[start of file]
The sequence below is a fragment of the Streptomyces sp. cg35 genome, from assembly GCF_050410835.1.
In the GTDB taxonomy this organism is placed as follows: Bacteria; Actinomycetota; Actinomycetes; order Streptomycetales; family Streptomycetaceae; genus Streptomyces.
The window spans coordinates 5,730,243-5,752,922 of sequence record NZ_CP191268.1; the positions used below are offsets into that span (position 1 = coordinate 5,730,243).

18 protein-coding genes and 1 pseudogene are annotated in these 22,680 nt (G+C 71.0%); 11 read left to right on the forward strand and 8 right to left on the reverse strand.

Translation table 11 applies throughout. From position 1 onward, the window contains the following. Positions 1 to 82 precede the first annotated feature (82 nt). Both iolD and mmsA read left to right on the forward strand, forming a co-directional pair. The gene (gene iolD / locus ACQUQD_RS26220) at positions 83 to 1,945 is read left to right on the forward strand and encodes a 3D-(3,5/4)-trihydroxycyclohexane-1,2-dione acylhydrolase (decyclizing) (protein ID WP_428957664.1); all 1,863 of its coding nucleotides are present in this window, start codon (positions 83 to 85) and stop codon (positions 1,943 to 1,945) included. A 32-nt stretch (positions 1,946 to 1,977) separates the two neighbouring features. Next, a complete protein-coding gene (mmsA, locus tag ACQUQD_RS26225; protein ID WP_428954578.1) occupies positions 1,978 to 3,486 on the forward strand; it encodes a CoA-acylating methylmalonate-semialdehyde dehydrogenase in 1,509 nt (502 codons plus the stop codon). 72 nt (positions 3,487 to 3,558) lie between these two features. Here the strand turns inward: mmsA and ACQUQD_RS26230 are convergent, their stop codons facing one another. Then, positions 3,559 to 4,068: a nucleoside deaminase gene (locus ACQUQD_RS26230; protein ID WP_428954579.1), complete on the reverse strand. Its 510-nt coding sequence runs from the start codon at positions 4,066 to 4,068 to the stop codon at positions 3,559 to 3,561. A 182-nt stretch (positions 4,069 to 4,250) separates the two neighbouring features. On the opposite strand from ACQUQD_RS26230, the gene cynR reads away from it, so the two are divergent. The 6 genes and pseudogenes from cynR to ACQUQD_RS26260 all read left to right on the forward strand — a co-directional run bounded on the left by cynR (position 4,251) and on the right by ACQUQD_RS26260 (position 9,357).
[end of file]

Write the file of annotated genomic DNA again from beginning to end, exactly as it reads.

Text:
The sequence below is a fragment of the Streptomyces sp. cg35 genome, from assembly GCF_050410835.1.
In the GTDB taxonomy this organism is placed as follows: Bacteria; Actinomycetota; Actinomycetes; order Streptomycetales; family Streptomycetaceae; genus Streptomyces.
The window spans coordinates 5,730,243-5,752,922 of sequence record NZ_CP191268.1; the positions used below are offsets into that span (position 1 = coordinate 5,730,243).

18 protein-coding genes and 1 pseudogene are annotated in these 22,680 nt (G+C 71.0%); 11 read left to right on the forward strand and 8 right to left on the reverse strand.

Translation table 11 applies throughout. From position 1 onward, the window contains the following. Positions 1 to 82 precede the first annotated feature (82 nt). Both iolD and mmsA read left to right on the forward strand, forming a co-directional pair. The gene (gene iolD / locus ACQUQD_RS26220) at positions 83 to 1,945 is read left to right on the forward strand and encodes a 3D-(3,5/4)-trihydroxycyclohexane-1,2-dione acylhydrolase (decyclizing) (protein ID WP_428957664.1); all 1,863 of its coding nucleotides are present in this window, start codon (positions 83 to 85) and stop codon (positions 1,943 to 1,945) included. A 32-nt stretch (positions 1,946 to 1,977) separates the two neighbouring features. Next, a complete protein-coding gene (mmsA, locus tag ACQUQD_RS26225; protein ID WP_428954578.1) occupies positions 1,978 to 3,486 on the forward strand; it encodes a CoA-acylating methylmalonate-semialdehyde dehydrogenase in 1,509 nt (502 codons plus the stop codon). 72 nt (positions 3,487 to 3,558) lie between these two features. Here the strand turns inward: mmsA and ACQUQD_RS26230 are convergent, their stop codons facing one another. Then, positions 3,559 to 4,068: a nucleoside deaminase gene (locus ACQUQD_RS26230; protein ID WP_428954579.1), complete on the reverse strand. Its 510-nt coding sequence runs from the start codon at positions 4,066 to 4,068 to the stop codon at positions 3,559 to 3,561. A 182-nt stretch (positions 4,069 to 4,250) separates the two neighbouring features. On the opposite strand from ACQUQD_RS26230, the gene cynR reads away from it, so the two are divergent. The 6 genes and pseudogenes from cynR to ACQUQD_RS26260 all read left to right on the forward strand — a co-directional run bounded on the left by cynR (position 4,251) and on the right by ACQUQD_RS26260 (position 9,357).